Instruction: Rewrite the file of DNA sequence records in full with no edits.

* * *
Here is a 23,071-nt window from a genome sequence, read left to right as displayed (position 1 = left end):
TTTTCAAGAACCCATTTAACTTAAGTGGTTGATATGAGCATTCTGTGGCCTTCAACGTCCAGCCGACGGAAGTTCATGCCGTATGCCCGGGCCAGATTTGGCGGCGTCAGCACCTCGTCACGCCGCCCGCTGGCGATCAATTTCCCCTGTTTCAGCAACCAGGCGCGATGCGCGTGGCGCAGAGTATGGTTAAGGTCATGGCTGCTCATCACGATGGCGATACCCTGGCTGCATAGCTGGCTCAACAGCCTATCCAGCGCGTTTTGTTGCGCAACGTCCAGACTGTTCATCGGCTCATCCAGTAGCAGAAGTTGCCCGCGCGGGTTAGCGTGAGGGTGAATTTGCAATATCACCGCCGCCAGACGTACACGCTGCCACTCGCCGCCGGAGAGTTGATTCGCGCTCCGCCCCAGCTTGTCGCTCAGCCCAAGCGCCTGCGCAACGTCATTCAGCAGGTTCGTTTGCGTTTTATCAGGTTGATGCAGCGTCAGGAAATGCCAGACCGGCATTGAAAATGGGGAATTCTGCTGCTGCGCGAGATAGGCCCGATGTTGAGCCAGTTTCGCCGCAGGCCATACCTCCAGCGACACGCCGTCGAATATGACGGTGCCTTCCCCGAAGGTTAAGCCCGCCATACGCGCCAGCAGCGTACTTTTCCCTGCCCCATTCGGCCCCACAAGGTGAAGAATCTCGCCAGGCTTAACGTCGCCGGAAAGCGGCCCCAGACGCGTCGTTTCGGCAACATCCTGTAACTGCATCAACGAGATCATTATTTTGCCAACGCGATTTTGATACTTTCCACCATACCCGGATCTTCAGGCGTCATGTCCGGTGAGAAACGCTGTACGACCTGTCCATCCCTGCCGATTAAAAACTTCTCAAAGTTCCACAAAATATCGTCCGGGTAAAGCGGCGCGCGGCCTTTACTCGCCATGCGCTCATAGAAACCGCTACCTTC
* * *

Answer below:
Here is a 23,071-nt window from a genome sequence, read left to right as displayed (position 1 = left end):
TTTTCAAGAACCCATTTAACTTAAGTGGTTGATATGAGCATTCTGTGGCCTTCAACGTCCAGCCGACGGAAGTTCATGCCGTATGCCCGGGCCAGATTTGGCGGCGTCAGCACCTCGTCACGCCGCCCGCTGGCGATCAATTTCCCCTGTTTCAGCAACCAGGCGCGATGCGCGTGGCGCAGAGTATGGTTAAGGTCATGGCTGCTCATCACGATGGCGATACCCTGGCTGCATAGCTGGCTCAACAGCCTATCCAGCGCGTTTTGTTGCGCAACGTCCAGACTGTTCATCGGCTCATCCAGTAGCAGAAGTTGCCCGCGCGGGTTAGCGTGAGGGTGAATTTGCAATATCACCGCCGCCAGACGTACACGCTGCCACTCGCCGCCGGAGAGTTGATTCGCGCTCCGCCCCAGCTTGTCGCTCAGCCCAAGCGCCTGCGCAACGTCATTCAGCAGGTTCGTTTGCGTTTTATCAGGTTGATGCAGCGTCAGGAAATGCCAGACCGGCATTGAAAATGGGGAATTCTGCTGCTGCGCGAGATAGGCCCGATGTTGAGCCAGTTTCGCCGCAGGCCATACCTCCAGCGACACGCCGTCGAATATGACGGTGCCTTCCCCGAAGGTTAAGCCCGCCATACGCGCCAGCAGCGTACTTTTCCCTGCCCCATTCGGCCCCACAAGGTGAAGAATCTCGCCAGGCTTAACGTCGCCGGAAAGCGGCCCCAGACGCGTCGTTTCGGCAACATCCTGTAACTGCATCAACGAGATCATTATTTTGCCAACGCGATTTTGATACTTTCCACCATACCCGGATCTTCAGGCGTCATGTCCGGTGAGAAACGCTGTACGACCTGTCCATCCCTGCCGATTAAAAACTTCTCAAAGTTCCACAAAATATCGTCCGGGTAAAGCGGCGCGCGGCCTTTACTCGCCATGCGCTCATAGAAACCGCTACCTTC